Rahul’s glove-work might be at the complete opposite end of the spectrum as his batting is. The elegance and style that he oozed with the bat in his hand, was replaced by steady, unattractive efforts behind the stumps and that is with no disrespect to the man. For someone who is not a regular ’keeper, it’s hard to recollect an instance where his glovework let his team down, and that is to his massive credit. And to think he did that while being the most important batsman in his team, speaks volumes of his character. He contributed a whopping 31.7% runs that Punjab scored as a team this season.

And notching up similarly insane numbers was Rishabh Pant. Delhi Daredevils have become something of a running joke in the IPL for their consistently bad performances as a team in the league over the latter half of the league’s history. But for a team struggling to create an identity, Pant rose from the ashes of another disastrous campaign to be the heart of this side. Alongside Shreyas Iyer and Prithvi Shaw, Pant is now part of a core that is good enough to succeed in the years to comes, should the franchise rebuild carefully.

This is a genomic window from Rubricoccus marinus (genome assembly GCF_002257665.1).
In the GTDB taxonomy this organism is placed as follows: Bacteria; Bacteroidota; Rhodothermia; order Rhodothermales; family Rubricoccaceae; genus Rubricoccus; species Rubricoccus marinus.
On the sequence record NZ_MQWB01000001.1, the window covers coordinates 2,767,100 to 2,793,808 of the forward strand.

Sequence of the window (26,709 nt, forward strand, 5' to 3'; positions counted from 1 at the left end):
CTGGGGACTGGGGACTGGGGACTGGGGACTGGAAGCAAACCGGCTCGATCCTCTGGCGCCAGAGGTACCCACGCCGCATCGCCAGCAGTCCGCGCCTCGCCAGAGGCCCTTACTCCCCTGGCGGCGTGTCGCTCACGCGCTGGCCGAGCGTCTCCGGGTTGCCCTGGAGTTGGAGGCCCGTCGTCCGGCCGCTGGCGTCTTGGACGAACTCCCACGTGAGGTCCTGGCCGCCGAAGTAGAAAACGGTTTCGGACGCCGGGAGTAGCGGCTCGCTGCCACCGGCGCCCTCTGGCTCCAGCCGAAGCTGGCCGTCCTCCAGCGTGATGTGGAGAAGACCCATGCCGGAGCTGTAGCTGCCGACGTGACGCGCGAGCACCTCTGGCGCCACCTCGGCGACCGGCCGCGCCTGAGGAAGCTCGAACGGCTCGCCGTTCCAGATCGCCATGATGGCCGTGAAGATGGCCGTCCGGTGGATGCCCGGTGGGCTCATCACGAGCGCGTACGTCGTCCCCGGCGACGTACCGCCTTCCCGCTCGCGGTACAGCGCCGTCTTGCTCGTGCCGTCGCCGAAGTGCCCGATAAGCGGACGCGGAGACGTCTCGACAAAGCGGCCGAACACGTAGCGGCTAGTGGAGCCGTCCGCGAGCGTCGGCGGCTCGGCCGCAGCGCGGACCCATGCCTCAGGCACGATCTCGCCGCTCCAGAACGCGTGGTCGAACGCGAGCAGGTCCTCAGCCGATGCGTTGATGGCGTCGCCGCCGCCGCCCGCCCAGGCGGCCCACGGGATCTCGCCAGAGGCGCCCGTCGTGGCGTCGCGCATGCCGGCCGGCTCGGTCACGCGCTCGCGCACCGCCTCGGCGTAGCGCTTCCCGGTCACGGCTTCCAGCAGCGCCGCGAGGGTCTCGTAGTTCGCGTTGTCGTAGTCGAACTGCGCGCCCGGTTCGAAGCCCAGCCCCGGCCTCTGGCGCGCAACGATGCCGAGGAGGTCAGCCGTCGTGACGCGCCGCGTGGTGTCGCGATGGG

It is no surprise that Rahul and Pant were the most important players in their sides’ batting lineups.

Away from the two youngsters, Dinesh Karthik and MS Dhoni, two veterans whose careers have intertwined closely over the past decade, showed they have a second wind in their sails. Dhoni seemed like his old self, hitting sixes at will, plotting miraculous run-chases with a mastery that seemed to have deserted him in the past couple of years. ‘He’s been hitting the ball as well as I have seen him hit,’ was a line repeated (almost verbatim) by analysts and teammates over the past seven weeks.